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In SC’s Dismaying Verdict, an Illusive Search for Equality & Legal Recognition

Social prejudice and the otherisation of the queer community is tragically not a mainstream dialogue focus.

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In what came across as a major disappointment from India's Supreme Court, the apex court declined on 17 October to legalise same-sex unions, dashing the hopes of millions of LGBTQ+ people seeking marriage equality. The court instead accepted the government's offer to set up a panel to consider granting more legal rights and benefits to same-sex couples. 

Activists and same-sex couples said they were disappointed by the judgment and would continue their campaign. The court was considering 21 petitions by same-sex couples and activists.

The five-judge bench had held extensive hearings in April and May of this year and the deliberations were "live streamed in public interest". The petitioners had argued that not being able to marry violated their constitutional rights and made them "second-class citizens". 

They had suggested that the court could just replace "man" and "woman" with "spouse" in the Special Marriage Act, which allows marriage between people from different religions, castes, and countries, to include same-sex unions.

The government, which had strongly opposed the petitions, had insisted that only parliament could discuss the socio-legal issue of marriage and argued that allowing same-sex marriage would lead to "chaos" in society.

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'A Part of Class, Race, and Caste'

To better understand the nuances of the queer community's daily life challenges four years after Section 377 was struck down, a team of researchers from the Centre for New Economics Studies' Visual Storyboards and Swabhimaan conducted a brief ethnographic study last year across urban landscapes of Pune, Delhi, Bangalore, and Mumbai in the month of June of last year.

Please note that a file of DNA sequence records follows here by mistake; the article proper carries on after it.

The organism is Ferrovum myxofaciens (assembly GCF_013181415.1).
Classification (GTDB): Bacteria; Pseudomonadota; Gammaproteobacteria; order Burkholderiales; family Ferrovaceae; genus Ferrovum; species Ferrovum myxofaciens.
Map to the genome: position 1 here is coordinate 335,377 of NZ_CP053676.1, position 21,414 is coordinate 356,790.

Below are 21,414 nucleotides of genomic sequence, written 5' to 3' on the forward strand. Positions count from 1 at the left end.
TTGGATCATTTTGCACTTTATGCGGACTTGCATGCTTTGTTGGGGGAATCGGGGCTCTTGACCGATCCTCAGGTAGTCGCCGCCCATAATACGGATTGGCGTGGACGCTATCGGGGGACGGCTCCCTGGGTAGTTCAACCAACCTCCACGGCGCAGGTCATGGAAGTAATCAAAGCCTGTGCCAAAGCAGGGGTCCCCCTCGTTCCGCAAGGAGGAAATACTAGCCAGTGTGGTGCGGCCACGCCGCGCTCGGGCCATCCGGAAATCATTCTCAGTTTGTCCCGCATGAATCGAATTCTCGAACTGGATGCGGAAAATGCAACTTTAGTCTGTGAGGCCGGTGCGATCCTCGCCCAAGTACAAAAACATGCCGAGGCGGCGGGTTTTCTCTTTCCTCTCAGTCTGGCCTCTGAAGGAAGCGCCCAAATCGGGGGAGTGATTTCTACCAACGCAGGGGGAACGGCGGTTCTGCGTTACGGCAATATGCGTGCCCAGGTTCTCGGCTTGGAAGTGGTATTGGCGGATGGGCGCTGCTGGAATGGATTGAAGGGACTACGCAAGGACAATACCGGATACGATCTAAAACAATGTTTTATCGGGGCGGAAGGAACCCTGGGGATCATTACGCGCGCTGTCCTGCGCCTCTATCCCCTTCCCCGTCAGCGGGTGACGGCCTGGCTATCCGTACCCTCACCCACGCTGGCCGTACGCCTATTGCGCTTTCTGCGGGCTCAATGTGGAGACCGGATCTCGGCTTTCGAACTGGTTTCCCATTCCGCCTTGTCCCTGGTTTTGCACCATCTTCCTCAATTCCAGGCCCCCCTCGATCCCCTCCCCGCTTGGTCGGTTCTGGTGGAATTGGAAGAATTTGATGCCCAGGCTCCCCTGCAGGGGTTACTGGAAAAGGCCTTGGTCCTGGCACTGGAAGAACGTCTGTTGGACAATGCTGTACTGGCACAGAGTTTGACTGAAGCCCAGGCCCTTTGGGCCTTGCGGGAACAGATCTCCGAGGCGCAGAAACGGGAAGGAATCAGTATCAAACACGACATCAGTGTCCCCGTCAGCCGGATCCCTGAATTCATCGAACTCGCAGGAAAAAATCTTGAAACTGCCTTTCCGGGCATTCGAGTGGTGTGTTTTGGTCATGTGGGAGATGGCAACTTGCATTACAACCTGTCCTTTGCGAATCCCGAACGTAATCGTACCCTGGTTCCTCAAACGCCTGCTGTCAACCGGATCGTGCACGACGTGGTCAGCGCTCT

One of the key observations made during our study was the repeated emphasis on the fact of what is considered acceptable and relevant during a social movement.

“A lot of people who want the ability to marry each other should be given that right. But when we focus on this issue so much, we are falling into heteronormative dualism. I do see the worth in fighting for queer marriage, but I personally disagree with it”, said Shruti, a respondent to our study.

“If you think of the American queer movement, when it came to accessibility, white gay men were much more ‘acceptable’ than black trans women. What is considered acceptable has always been a part of class, race, and caste... Intersectionality is very important in this sense,” explains another respondent, Shreeya.

One of the most widely discussed arguments presented by the petitioners in the current socio-legal battle is vehement opposition to the Central Government’s claim that a socially recognised Same Sex union is an “urban elite concept.”

While refuting this claim, the petitioner's counsel cited the socio-economic backgrounds of the petitioners to emphasize that many of them belong to marginalized, lower-class backgrounds. They further stressed that the legal recognition would enable a positive flow of other social rights that are certainly enjoyed by heterosexual married couples.

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Violence Faced by the Marginalized Queer

All the while a Bench of five judges led by Chief Justice of India DY Chandrachud is affirmingly hearing various contentions brought forth by the petitioner litigants, another legal battle is being waged at the same time which is led by a transgender activist Grace Banu that sought clarification on the NALSA verdict passed in 2014.

In an application filed by Banu, she sought the court's intervention to clarify whether the reservation granted to transgender people in the NALSA judgment 2014, is a horizontal reservation. Crossing all caste groups, horizontal reservations would entail different reservations within each category as a percentage of ST, SC, OBC, and General seats would be reserved under horizontal reservations for transgender individuals in both education and employment. However, the Chief Justice stated that the Court is not inclined to accept the motion in a disposed-off petition.